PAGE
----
FMCs provide versatility and modularity across multiple platforms
The VITA 57 specification defining the FPGA Mezzanine Card (FMC) has been adopted since 2008. Today FMCs are commonly used in architectures from VPX to CompactPCI to MicroTCA and more. The versatility of the mezzanine approach allows a broad swath of acceptance in various applications.
FMCs are being used as I/O devices in all types of configurations. Since it’s an open standard, an engineer can choose the FMC that works for them among dozens of vendors. The FMCs are also used for data conversion, RF interfaces, clock generators, and other specialty purposes. An FMC for ADC is compelling in mil/aero and physics applications. They can be used across multiple subsets of the application, with the flexibility of being changed for unique requirements of an experiment or for specific applications.
The mezzanine approach of FMCs also makes it attractive in many mil/aero and research applications. The modularity of the FMCs provides a cost-effective and easy upgrade path. The FMC can simply be swapped for the interface that meets the performance level. For example, a 1.25 GSPS 10-bit FMC can be upgraded for a 2.5 GSPS version. This is achieved without having to replace the entire FPGA, and without any hardware redesign. Similarly, another advantage of FMCs is the ability to shift I/O options. For example, an FMC with dual RJ-45s (Gig E) can be upgraded to a dual QSFP+ for higher data rates. See Figure 1 for a photo of an RJ-45 Gig E FMC, an SFP+ 10 GbE FMC, and a QSFP+ 40 GbE FMC. Of course, the FPGA carrier where it resides must have the appropriate level of performance as well.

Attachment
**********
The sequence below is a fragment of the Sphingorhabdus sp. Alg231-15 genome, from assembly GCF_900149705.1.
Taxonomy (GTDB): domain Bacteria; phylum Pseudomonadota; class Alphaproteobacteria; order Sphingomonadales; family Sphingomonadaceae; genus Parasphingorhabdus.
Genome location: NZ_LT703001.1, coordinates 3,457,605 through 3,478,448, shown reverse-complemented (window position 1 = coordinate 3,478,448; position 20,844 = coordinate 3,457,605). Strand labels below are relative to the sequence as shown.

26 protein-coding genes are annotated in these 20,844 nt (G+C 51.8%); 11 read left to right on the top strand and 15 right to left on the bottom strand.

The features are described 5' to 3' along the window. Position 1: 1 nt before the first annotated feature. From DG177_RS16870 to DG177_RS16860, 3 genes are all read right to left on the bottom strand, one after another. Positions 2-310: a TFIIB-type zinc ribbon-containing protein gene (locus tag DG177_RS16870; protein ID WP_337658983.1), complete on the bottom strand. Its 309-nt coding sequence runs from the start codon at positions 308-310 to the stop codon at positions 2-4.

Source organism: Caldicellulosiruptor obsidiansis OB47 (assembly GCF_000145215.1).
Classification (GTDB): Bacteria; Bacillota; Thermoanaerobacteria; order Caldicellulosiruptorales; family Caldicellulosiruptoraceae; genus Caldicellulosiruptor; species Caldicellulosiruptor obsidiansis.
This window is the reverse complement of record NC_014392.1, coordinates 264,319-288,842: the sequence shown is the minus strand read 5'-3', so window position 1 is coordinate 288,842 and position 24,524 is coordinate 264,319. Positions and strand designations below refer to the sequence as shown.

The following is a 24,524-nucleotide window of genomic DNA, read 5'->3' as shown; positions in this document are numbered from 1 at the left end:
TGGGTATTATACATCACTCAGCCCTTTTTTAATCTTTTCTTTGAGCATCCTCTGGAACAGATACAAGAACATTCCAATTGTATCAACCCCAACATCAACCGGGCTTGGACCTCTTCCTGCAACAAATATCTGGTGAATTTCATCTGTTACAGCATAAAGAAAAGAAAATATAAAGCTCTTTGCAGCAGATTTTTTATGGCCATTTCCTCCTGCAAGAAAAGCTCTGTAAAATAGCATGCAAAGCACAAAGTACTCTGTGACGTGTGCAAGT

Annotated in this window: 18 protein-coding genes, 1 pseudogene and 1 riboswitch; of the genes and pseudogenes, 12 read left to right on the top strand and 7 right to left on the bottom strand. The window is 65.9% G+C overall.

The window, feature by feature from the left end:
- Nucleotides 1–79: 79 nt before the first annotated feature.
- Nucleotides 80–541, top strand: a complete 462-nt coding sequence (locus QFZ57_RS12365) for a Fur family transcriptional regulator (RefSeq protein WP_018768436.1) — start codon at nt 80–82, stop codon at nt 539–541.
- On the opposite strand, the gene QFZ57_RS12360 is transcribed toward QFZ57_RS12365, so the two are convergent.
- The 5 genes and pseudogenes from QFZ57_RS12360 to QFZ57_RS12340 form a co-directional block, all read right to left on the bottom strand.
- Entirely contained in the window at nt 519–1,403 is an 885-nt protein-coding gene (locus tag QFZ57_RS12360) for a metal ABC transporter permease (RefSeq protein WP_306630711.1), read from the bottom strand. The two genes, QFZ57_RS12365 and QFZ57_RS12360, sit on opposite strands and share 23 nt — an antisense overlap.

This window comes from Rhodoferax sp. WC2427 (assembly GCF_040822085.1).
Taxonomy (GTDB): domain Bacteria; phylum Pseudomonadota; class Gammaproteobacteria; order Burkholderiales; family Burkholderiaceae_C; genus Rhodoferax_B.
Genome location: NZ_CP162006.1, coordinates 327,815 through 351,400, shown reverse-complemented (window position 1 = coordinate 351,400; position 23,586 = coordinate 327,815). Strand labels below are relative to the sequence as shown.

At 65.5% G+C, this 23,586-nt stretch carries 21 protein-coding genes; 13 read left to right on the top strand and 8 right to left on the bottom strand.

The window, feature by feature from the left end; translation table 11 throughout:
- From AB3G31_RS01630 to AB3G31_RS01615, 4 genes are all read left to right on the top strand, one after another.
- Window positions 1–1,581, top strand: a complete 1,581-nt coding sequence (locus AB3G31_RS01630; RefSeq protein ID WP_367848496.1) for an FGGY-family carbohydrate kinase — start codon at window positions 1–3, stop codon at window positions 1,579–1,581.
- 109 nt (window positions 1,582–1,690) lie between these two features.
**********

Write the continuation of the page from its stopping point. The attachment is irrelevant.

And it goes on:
As a VITA standard, one might think of FMCs for VITA form factors such as VME and VPX. However, FMCs are widely used in MicroTCA as well. Figure 2 shows a Kintex-7 FPGA with the interconnection for an FMC per VITA 57. The FMC allows a wide range of ADC and I/O options while the FPGA processor, separate P2040 QorIQ for distributed processing, and DDR3 memory reside on the AMC. Another option for a design is choosing between the wide range of Xilinx- and Altera-based FPGAs. This is typically just a matter of the skill set of the customer’s engineering team. Both companies are moving to system on chip (SoC)-style designs that are very efficient, such as Xilinx’s Zynq. It has a nice integration between the CPU and the FPGA, making a designer’s task a little easier. The dual-core ARM processor provides a smooth development path.
The versatility of FMCs is very beneficial for many applications. They provide a cost-effective and efficient upgrade path for FPGA requirements.
Justin Moll Director of Marketing VadaTech